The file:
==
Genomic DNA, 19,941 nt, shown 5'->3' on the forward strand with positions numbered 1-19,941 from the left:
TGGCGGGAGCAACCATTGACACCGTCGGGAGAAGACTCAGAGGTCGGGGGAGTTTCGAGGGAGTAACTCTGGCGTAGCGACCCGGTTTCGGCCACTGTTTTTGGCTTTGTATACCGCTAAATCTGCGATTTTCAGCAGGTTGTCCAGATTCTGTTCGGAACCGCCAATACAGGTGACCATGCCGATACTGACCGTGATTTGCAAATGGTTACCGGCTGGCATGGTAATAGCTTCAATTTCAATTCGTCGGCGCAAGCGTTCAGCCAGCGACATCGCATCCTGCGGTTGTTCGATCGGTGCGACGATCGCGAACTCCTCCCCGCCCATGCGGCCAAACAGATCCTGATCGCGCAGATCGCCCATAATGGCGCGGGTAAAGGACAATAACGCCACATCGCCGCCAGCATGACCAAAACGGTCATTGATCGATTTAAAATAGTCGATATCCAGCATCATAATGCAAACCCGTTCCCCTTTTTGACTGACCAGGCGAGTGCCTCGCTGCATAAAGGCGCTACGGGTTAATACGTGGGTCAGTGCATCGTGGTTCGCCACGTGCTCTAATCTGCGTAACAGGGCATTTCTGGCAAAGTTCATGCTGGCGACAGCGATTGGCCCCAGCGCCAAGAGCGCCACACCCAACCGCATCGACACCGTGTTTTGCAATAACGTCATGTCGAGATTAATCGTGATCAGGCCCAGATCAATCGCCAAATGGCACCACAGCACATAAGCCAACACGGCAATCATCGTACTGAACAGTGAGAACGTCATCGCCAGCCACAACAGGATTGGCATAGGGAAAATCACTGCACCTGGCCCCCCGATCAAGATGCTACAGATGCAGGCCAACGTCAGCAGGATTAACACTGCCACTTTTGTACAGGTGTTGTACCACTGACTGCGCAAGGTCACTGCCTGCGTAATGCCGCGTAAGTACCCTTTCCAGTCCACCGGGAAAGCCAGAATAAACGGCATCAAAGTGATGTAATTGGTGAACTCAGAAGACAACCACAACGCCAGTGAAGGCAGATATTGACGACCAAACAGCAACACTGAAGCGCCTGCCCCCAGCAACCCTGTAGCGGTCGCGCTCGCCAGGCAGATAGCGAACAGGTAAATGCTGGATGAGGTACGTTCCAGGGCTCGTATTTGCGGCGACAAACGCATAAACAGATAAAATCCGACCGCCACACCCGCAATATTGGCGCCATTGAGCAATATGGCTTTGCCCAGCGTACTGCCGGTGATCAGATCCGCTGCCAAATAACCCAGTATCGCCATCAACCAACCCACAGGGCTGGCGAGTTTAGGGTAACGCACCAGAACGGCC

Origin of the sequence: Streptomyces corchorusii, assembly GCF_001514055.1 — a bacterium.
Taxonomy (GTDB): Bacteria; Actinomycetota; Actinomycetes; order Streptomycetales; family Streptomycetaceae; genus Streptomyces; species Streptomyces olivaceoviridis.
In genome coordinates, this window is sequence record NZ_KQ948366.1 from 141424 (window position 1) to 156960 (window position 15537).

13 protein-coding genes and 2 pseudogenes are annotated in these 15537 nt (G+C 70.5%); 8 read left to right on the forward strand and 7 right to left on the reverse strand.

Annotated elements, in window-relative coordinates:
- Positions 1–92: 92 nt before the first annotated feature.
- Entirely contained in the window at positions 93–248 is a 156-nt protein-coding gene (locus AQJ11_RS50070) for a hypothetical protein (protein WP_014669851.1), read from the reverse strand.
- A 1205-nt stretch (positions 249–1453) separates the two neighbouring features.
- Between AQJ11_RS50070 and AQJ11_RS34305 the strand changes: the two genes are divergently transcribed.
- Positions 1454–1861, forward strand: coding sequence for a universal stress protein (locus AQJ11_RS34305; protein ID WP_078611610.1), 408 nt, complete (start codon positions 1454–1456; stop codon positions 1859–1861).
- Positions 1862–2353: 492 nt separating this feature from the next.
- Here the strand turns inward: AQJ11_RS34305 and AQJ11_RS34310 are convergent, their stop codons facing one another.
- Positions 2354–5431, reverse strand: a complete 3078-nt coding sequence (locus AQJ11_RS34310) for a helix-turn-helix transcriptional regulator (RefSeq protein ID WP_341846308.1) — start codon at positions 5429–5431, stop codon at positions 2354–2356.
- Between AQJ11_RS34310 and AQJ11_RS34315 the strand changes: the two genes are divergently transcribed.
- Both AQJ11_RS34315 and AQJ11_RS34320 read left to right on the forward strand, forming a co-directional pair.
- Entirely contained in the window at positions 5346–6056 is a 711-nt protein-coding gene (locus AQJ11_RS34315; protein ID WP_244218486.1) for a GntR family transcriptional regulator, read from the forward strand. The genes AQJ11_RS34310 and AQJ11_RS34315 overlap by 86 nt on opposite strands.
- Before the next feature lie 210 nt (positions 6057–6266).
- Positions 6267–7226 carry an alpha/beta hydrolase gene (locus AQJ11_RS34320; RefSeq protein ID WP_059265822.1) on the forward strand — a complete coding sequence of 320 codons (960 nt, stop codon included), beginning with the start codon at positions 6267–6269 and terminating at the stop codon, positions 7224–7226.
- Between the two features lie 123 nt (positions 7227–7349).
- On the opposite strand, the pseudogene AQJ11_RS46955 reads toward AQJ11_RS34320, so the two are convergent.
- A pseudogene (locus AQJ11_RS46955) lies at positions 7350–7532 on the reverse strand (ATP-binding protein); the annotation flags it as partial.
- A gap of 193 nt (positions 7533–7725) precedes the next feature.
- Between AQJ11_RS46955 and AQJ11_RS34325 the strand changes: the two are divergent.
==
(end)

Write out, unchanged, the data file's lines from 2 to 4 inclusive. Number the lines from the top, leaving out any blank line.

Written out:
TGGCGGGAGCAACCATTGACACCGTCGGGAGAAGACTCAGAGGTCGGGGGAGTTTCGAGGGAGTAACTCTGGCGTAGCGACCCGGTTTCGGCCACTGTTTTTGGCTTTGTATACCGCTAAATCTGCGATTTTCAGCAGGTTGTCCAGATTCTGTTCGGAACCGCCAATACAGGTGACCATGCCGATACTGACCGTGATTTGCAAATGGTTACCGGCTGGCATGGTAATAGCTTCAATTTCAATTCGTCGGCGCAAGCGTTCAGCCAGCGACATCGCATCCTGCGGTTGTTCGATCGGTGCGACGATCGCGAACTCCTCCCCGCCCATGCGGCCAAACAGATCCTGATCGCGCAGATCGCCCATAATGGCGCGGGTAAAGGACAATAACGCCACATCGCCGCCAGCATGACCAAAACGGTCATTGATCGATTTAAAATAGTCGATATCCAGCATCATAATGCAAACCCGTTCCCCTTTTTGACTGACCAGGCGAGTGCCTCGCTGCATAAAGGCGCTACGGGTTAATACGTGGGTCAGTGCATCGTGGTTCGCCACGTGCTCTAATCTGCGTAACAGGGCATTTCTGGCAAAGTTCATGCTGGCGACAGCGATTGGCCCCAGCGCCAAGAGCGCCACACCCAACCGCATCGACACCGTGTTTTGCAATAACGTCATGTCGAGATTAATCGTGATCAGGCCCAGATCAATCGCCAAATGGCACCACAGCACATAAGCCAACACGGCAATCATCGTACTGAACAGTGAGAACGTCATCGCCAGCCACAACAGGATTGGCATAGGGAAAATCACTGCACCTGGCCCCCCGATCAAGATGCTACAGATGCAGGCCAACGTCAGCAGGATTAACACTGCCACTTTTGTACAGGTGTTGTACCACTGACTGCGCAAGGTCACTGCCTGCGTAATGCCGCGTAAGTACCCTTTCCAGTCCACCGGGAAAGCCAGAATAAACGGCATCAAAGTGATGTAATTGGTGAACTCAGAAGACAACCACAACGCCAGTGAAGGCAGATATTGACGACCAAACAGCAACACTGAAGCGCCTGCCCCCAGCAACCCTGTAGCGGTCGCGCTCGCCAGGCAGATAGCGAACAGGTAAATGCTGGATGAGGTACGTTCCAGGGCTCGTATTTGCGGCGACAAACGCATAAACAGATAAAATCCGACCGCCACACCCGCAATATTGGCGCCATTGAGCAATATGGCTTTGCCCAGCGTACTGCCGGTGATCAGATCCGCTGCCAAATAACCCAGTATCGCCATCAACCAACCCACAGGGCTGGCGAGTTTAGGGTAACGCACCAGAACGGCC

Origin of the sequence: Streptomyces corchorusii, assembly GCF_001514055.1 — a bacterium.
Taxonomy (GTDB): Bacteria; Actinomycetota; Actinomycetes; order Streptomycetales; family Streptomycetaceae; genus Streptomyces; species Streptomyces olivaceoviridis.